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“BE PERFECT AS YOUR HEAVENLY FATHER IS PERFECT”

Father Francis's picture
Eleventh Week in Ordinary Time

2 Cor. 8: 1-9 & Mt 5: 43-48

The Christians in Jerusalem needed help. Paul praised the generosity of the Macedonians who gave far beyond their means in response to his appeal. He mentioned this to the more wealthy Corinthians hoping to spur them to be just as generous. He reminded them of the example of Jesus, “He was rich, but He became poor for your sake, to make you rich out of His poverty,”

Nowhere does the radical newness of the Christian ethic stand out more clearly than in Christ’s simple phrase, “Love your enemies.” Why does Christ ask, even demand, of us such a radical form of love? Precisely because that is how God the Father loves each and every one of His sons and daughters, with no consideration of whether they are good or evil. “For He makes His sun rise on the bad and the good, and causes rain to fall on the just and the unjust.” How much the world around us would change if those with whom we came into contact perceived in us a love like that of the Father of mercies! His love is absolutely without self-interest, continuing to love and pour forth His gifts even when He is not loved in return. That is why Christ calls us to a lofty and challenging ideal, but one that is capable of transforming lives. What joy could be greater than to be true sons and daughters of our heavenly Father?

Why does Jesus ask us to be perfect as His heavenly Father is perfect? The call to be ‘perfect’ can seem impossible if we consider our abilities. We find ourselves so weak, so damaged by sin. Was Jesus exaggerating when He said we must be perfect as our heavenly Father is perfect? Certainly not! He meant every word! The original meaning of 'perfect' in Aramaic is 'completeness' or 'wholeness' – 'not lacking in what is essential'. God gives us every good gift in Jesus Christ so that we lack nothing we need to do His will and to live as His sons and daughters (2 Peter 1:3). He knows our weakness and sinfulness better than we do. And He assures us of His love, mercy and grace to follow in His ways. Do we want to grow in love for God and for our neighbour? Let us ask the Holy Spirit to change and transform us in the image of the Father that we may walk in the joy and freedom of the Gospel.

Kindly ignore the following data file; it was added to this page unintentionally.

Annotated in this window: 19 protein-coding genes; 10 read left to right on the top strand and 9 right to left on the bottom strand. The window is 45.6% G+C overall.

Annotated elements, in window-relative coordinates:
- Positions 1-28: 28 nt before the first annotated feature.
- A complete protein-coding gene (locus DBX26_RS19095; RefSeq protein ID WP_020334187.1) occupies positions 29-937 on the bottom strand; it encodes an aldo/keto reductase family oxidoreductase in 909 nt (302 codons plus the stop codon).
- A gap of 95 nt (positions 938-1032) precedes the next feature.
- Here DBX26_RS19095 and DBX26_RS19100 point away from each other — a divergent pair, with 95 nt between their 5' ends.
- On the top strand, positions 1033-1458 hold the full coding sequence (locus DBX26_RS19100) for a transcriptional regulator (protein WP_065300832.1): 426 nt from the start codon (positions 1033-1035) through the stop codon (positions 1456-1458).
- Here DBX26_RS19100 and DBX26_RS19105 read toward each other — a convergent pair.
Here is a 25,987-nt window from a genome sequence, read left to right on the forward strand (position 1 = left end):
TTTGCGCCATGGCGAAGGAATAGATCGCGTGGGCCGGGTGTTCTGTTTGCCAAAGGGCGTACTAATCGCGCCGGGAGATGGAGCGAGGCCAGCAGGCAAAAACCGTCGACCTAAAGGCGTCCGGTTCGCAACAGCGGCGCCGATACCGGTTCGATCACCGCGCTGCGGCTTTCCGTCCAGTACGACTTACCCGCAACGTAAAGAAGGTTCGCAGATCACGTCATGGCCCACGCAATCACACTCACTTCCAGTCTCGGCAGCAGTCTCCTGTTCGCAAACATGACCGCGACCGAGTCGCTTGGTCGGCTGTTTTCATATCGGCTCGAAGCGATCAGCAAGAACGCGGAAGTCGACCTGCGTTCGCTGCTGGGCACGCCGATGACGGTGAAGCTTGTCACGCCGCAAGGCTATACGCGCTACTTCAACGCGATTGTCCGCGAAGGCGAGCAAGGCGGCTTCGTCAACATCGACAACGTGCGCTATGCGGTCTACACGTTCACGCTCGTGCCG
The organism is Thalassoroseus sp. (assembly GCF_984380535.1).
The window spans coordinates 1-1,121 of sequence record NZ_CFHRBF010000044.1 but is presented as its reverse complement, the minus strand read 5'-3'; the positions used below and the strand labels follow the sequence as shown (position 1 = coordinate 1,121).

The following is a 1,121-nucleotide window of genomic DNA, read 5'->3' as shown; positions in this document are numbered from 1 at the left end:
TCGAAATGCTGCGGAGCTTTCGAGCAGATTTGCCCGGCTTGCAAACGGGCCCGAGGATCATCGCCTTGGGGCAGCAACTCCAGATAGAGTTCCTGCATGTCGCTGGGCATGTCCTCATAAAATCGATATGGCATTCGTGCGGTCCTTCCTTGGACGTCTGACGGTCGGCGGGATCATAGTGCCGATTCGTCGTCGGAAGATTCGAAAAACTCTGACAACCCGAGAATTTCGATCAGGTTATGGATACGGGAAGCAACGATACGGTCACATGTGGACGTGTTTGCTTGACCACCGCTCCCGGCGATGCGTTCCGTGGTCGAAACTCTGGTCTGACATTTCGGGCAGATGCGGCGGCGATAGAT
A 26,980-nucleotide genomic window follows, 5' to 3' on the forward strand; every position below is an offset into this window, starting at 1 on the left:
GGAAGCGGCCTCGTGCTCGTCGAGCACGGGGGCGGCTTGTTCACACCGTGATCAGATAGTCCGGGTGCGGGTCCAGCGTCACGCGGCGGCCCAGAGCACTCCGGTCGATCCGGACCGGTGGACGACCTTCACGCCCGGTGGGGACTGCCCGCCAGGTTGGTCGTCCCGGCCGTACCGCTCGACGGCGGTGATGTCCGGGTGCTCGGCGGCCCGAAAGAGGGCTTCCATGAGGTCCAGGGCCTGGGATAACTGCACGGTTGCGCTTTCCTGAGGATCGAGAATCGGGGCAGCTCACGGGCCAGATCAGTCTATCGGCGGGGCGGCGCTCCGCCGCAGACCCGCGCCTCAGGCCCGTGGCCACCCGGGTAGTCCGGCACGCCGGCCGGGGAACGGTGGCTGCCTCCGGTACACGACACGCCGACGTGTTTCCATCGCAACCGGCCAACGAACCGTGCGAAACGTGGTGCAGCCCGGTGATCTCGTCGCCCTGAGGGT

Why is Jesus almost relentless in insisting that we must be perfect - not just a human perfection but as our heavenly Father is perfect? He knows His Father’s original plan for us, from the dawn of creation. “God created man in His own image, in the image of God He created him; male and female He created them” (Genesis1:27). Jesus is well aware that sin has darkened the divine image within us and that His call to perfect charity is not possible for our fallen human nature. But He is equally aware that by the power of His own death and resurrection, through the new life of the Holy Spirit whom He will send, God’s original plan for us will be restored. There can be no more powerful motive for hope, even in the midst of our own failures in charity and our human weaknesses.

Thank you, Lord, for your radical message, the constant challenge of perfection You have placed before us. It never allows us to become complacent or self-satisfied. Help us to be better witnesses of Christian charity so that the world will believe in You.

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